2018 Volume 12 Issue 12 Pages 622-631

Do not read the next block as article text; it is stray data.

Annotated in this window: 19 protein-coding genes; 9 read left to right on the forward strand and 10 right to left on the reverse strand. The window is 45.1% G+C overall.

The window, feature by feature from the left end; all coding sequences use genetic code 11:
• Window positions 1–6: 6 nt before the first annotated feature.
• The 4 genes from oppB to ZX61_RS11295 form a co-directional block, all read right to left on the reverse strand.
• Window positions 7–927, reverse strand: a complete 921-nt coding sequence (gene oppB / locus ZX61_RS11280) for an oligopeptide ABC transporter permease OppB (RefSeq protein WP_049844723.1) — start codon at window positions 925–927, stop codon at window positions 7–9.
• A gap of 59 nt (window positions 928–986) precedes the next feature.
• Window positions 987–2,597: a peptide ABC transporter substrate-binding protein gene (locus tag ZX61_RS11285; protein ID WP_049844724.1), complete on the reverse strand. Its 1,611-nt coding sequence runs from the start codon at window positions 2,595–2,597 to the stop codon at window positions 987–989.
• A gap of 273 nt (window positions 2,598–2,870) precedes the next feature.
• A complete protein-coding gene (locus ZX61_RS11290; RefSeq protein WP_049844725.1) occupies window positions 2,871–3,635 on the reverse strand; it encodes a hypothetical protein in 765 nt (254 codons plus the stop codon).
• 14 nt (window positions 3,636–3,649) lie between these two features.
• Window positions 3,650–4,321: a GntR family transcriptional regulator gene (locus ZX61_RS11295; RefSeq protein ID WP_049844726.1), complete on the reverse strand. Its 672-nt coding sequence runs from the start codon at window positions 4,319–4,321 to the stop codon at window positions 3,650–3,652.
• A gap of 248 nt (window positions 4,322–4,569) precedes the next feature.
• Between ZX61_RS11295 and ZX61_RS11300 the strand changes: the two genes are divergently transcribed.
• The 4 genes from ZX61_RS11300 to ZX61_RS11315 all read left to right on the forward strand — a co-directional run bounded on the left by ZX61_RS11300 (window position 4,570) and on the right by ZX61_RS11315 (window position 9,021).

Positron emission tomography (PET) with 18F-2-deoxy-2-fluoro-D-glucose (FDG) provides valuable metabolic information regarding arteriosclerotic lesions and may be applied for the detection of vulnerable plaque. When FDG, as a glucose analog, is phosphorylated in the intracytoplasmic area, its metabolism stops and remains, so-called intracellular metabolic trapping, and images are made utilizing this characteristic. Pathological examination of extirpated plaque confirmed that FDG accumulation was strongly correlated with the distribution and density of inflammatory cells, especially macrophages. Images suggestive of plaque inflammation and therefore its vulnerability were obtained. Even in patients with relatively slight stenosis, FDG accumulation was often observed; it was not always correlated with the percent stenosis, but quantitative values of FDG uptake or its changes may reflect the progression of arteriosclerosis. FDG is also utilized as a surrogate marker of drug efficacy, such as statin. Some studies indicated its association with vascular events, but no long-term, large-scale, prospective study excluding cancer-bearing patients has been conducted. In the future, data must be further accumulated. Concerning carotid artery lesions, there are no data on the onset of asymptomatic lesions or prediction of treatment-related risks, and future studies may provide promising information.